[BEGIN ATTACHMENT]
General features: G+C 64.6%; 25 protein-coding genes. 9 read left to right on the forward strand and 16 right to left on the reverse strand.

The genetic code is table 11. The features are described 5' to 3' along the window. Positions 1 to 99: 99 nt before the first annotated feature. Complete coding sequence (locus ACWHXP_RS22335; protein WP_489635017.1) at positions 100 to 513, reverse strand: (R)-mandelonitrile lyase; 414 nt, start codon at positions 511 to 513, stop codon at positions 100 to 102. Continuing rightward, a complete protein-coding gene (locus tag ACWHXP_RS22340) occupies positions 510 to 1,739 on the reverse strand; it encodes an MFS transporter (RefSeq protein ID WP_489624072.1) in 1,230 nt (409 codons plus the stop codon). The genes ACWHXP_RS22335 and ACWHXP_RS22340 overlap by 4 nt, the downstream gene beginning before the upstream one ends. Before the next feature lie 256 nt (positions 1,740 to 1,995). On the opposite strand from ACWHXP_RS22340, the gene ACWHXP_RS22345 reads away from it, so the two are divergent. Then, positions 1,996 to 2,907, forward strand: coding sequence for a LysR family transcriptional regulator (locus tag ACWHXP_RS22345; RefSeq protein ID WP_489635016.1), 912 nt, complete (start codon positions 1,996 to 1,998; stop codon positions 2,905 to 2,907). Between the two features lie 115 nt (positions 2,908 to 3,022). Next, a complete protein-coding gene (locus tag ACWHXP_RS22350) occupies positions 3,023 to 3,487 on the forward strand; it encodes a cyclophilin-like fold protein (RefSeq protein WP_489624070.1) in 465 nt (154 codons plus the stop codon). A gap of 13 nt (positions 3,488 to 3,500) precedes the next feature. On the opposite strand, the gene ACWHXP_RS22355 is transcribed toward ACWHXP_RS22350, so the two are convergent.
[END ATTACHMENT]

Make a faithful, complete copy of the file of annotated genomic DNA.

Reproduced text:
General features: G+C 64.6%; 25 protein-coding genes. 9 read left to right on the forward strand and 16 right to left on the reverse strand.

The genetic code is table 11. The features are described 5' to 3' along the window. Positions 1 to 99: 99 nt before the first annotated feature. Complete coding sequence (locus ACWHXP_RS22335; protein WP_489635017.1) at positions 100 to 513, reverse strand: (R)-mandelonitrile lyase; 414 nt, start codon at positions 511 to 513, stop codon at positions 100 to 102. Continuing rightward, a complete protein-coding gene (locus tag ACWHXP_RS22340) occupies positions 510 to 1,739 on the reverse strand; it encodes an MFS transporter (RefSeq protein ID WP_489624072.1) in 1,230 nt (409 codons plus the stop codon). The genes ACWHXP_RS22335 and ACWHXP_RS22340 overlap by 4 nt, the downstream gene beginning before the upstream one ends. Before the next feature lie 256 nt (positions 1,740 to 1,995). On the opposite strand from ACWHXP_RS22340, the gene ACWHXP_RS22345 reads away from it, so the two are divergent. Then, positions 1,996 to 2,907, forward strand: coding sequence for a LysR family transcriptional regulator (locus tag ACWHXP_RS22345; RefSeq protein ID WP_489635016.1), 912 nt, complete (start codon positions 1,996 to 1,998; stop codon positions 2,905 to 2,907). Between the two features lie 115 nt (positions 2,908 to 3,022). Next, a complete protein-coding gene (locus tag ACWHXP_RS22350) occupies positions 3,023 to 3,487 on the forward strand; it encodes a cyclophilin-like fold protein (RefSeq protein WP_489624070.1) in 465 nt (154 codons plus the stop codon). A gap of 13 nt (positions 3,488 to 3,500) precedes the next feature. On the opposite strand, the gene ACWHXP_RS22355 is transcribed toward ACWHXP_RS22350, so the two are convergent.